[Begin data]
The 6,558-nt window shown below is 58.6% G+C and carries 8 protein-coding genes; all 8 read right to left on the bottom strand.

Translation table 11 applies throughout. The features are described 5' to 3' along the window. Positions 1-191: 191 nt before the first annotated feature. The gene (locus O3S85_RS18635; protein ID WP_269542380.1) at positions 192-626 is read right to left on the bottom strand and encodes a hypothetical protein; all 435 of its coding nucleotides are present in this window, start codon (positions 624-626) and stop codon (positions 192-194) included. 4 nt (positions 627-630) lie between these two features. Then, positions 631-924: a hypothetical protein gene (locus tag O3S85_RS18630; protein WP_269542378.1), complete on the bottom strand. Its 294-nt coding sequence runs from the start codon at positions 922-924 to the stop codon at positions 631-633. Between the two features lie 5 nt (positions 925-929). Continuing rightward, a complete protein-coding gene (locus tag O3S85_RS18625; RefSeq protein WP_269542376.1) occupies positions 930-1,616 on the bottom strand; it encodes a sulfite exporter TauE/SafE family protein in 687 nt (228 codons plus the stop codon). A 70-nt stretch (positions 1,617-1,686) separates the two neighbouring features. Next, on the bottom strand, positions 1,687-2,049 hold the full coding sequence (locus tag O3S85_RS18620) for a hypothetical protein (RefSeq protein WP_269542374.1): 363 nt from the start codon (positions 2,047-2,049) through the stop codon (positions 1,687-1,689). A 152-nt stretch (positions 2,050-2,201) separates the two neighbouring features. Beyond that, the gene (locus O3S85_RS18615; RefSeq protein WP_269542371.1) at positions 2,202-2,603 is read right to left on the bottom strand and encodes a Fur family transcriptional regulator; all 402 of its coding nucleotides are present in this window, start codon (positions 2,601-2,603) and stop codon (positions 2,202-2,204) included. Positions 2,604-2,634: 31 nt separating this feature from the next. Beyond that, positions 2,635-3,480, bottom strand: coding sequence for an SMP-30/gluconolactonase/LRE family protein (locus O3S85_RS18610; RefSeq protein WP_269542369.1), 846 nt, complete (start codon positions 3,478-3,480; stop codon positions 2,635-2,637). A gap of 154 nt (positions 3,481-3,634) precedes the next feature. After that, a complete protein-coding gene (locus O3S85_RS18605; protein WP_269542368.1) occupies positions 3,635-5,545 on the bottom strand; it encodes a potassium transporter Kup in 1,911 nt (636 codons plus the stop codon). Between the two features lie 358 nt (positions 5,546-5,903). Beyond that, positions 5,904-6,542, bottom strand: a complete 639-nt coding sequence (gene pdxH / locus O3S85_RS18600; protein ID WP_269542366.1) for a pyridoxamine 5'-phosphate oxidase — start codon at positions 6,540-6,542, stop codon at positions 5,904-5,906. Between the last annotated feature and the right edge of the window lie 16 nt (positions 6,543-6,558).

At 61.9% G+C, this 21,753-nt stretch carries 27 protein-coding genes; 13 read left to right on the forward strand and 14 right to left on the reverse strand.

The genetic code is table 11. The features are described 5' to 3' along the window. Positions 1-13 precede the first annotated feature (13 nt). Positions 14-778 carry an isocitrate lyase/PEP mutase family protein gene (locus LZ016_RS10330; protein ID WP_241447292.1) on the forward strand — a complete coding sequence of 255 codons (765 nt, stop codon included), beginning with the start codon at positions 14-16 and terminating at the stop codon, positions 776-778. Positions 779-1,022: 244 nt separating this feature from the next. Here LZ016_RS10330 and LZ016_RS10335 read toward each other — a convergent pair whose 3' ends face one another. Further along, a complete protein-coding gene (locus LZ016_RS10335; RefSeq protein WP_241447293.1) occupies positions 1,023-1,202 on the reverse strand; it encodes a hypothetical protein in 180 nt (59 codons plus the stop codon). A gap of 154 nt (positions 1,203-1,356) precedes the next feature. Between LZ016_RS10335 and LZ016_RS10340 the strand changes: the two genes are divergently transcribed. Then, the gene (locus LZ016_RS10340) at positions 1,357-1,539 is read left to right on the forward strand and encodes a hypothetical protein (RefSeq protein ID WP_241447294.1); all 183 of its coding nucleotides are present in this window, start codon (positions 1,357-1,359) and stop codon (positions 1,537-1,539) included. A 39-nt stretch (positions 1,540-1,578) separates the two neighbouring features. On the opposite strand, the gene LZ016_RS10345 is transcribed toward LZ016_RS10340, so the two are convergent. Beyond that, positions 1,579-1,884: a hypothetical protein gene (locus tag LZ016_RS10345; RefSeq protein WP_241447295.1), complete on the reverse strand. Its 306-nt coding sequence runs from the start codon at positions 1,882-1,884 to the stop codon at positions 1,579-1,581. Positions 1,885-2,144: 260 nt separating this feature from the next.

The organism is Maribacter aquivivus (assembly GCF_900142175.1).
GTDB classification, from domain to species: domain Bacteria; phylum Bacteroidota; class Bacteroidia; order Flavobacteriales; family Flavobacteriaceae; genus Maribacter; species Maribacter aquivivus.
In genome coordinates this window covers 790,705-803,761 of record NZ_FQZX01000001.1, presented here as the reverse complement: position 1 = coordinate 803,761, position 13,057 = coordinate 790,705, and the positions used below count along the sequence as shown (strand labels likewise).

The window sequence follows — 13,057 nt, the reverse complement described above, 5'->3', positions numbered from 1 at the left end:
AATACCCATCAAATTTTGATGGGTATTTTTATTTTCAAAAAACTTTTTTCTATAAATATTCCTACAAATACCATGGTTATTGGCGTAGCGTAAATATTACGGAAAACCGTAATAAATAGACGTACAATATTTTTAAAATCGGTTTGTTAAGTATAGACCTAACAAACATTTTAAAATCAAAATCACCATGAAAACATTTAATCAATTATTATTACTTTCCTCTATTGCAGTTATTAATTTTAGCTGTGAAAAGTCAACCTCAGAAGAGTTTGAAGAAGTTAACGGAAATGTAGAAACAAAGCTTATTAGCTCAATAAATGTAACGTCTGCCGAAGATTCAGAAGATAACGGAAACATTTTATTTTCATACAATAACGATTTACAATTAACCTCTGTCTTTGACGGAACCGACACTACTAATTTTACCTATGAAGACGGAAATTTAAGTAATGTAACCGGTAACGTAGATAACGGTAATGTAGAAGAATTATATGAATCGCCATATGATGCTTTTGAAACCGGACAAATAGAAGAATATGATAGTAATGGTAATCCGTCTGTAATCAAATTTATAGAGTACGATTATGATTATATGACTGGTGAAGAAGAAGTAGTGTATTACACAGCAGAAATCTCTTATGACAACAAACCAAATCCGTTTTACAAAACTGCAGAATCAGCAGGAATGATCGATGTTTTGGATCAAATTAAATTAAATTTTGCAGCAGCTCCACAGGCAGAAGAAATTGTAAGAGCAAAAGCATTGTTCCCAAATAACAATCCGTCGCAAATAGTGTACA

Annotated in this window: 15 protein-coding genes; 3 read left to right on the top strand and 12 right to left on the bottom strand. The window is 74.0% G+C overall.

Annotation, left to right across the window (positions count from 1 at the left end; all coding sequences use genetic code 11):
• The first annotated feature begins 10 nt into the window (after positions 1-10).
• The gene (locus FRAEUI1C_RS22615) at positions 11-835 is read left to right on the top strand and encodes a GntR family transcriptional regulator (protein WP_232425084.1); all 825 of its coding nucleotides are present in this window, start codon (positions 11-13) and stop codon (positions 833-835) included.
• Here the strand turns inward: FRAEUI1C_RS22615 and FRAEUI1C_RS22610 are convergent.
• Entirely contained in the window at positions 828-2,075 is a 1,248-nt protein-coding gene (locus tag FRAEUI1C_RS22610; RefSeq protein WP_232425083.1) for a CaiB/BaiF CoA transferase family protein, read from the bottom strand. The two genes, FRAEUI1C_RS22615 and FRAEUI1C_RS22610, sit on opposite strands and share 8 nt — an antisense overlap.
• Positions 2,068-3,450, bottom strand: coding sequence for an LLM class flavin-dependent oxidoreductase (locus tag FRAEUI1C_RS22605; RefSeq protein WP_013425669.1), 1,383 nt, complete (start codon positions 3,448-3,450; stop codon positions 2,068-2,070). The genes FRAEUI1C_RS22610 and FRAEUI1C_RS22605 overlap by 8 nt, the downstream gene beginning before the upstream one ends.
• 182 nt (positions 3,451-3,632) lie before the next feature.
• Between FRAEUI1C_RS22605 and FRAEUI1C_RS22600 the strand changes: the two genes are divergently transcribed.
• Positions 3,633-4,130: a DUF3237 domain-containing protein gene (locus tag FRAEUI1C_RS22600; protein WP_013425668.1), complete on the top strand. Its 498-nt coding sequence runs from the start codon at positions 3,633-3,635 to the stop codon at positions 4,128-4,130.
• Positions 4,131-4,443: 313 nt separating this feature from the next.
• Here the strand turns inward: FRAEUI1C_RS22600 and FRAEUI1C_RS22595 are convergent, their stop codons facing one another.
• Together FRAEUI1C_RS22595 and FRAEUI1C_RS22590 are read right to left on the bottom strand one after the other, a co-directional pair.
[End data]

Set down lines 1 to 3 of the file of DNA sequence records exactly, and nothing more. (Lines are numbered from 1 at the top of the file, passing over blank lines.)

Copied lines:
The 6,558-nt window shown below is 58.6% G+C and carries 8 protein-coding genes; all 8 read right to left on the bottom strand.

Translation table 11 applies throughout. The features are described 5' to 3' along the window. Positions 1-191: 191 nt before the first annotated feature. The gene (locus O3S85_RS18635; protein ID WP_269542380.1) at positions 192-626 is read right to left on the bottom strand and encodes a hypothetical protein; all 435 of its coding nucleotides are present in this window, start codon (positions 624-626) and stop codon (positions 192-194) included. 4 nt (positions 627-630) lie between these two features. Then, positions 631-924: a hypothetical protein gene (locus tag O3S85_RS18630; protein WP_269542378.1), complete on the bottom strand. Its 294-nt coding sequence runs from the start codon at positions 922-924 to the stop codon at positions 631-633. Between the two features lie 5 nt (positions 925-929). Continuing rightward, a complete protein-coding gene (locus tag O3S85_RS18625; RefSeq protein WP_269542376.1) occupies positions 930-1,616 on the bottom strand; it encodes a sulfite exporter TauE/SafE family protein in 687 nt (228 codons plus the stop codon). A 70-nt stretch (positions 1,617-1,686) separates the two neighbouring features. Next, on the bottom strand, positions 1,687-2,049 hold the full coding sequence (locus tag O3S85_RS18620) for a hypothetical protein (RefSeq protein WP_269542374.1): 363 nt from the start codon (positions 2,047-2,049) through the stop codon (positions 1,687-1,689). A 152-nt stretch (positions 2,050-2,201) separates the two neighbouring features. Beyond that, the gene (locus O3S85_RS18615; RefSeq protein WP_269542371.1) at positions 2,202-2,603 is read right to left on the bottom strand and encodes a Fur family transcriptional regulator; all 402 of its coding nucleotides are present in this window, start codon (positions 2,601-2,603) and stop codon (positions 2,202-2,204) included. Positions 2,604-2,634: 31 nt separating this feature from the next. Beyond that, positions 2,635-3,480, bottom strand: coding sequence for an SMP-30/gluconolactonase/LRE family protein (locus O3S85_RS18610; RefSeq protein WP_269542369.1), 846 nt, complete (start codon positions 3,478-3,480; stop codon positions 2,635-2,637). A gap of 154 nt (positions 3,481-3,634) precedes the next feature. After that, a complete protein-coding gene (locus O3S85_RS18605; protein WP_269542368.1) occupies positions 3,635-5,545 on the bottom strand; it encodes a potassium transporter Kup in 1,911 nt (636 codons plus the stop codon). Between the two features lie 358 nt (positions 5,546-5,903). Beyond that, positions 5,904-6,542, bottom strand: a complete 639-nt coding sequence (gene pdxH / locus O3S85_RS18600; protein ID WP_269542366.1) for a pyridoxamine 5'-phosphate oxidase — start codon at positions 6,540-6,542, stop codon at positions 5,904-5,906. Between the last annotated feature and the right edge of the window lie 16 nt (positions 6,543-6,558).

At 61.9% G+C, this 21,753-nt stretch carries 27 protein-coding genes; 13 read left to right on the forward strand and 14 right to left on the reverse strand.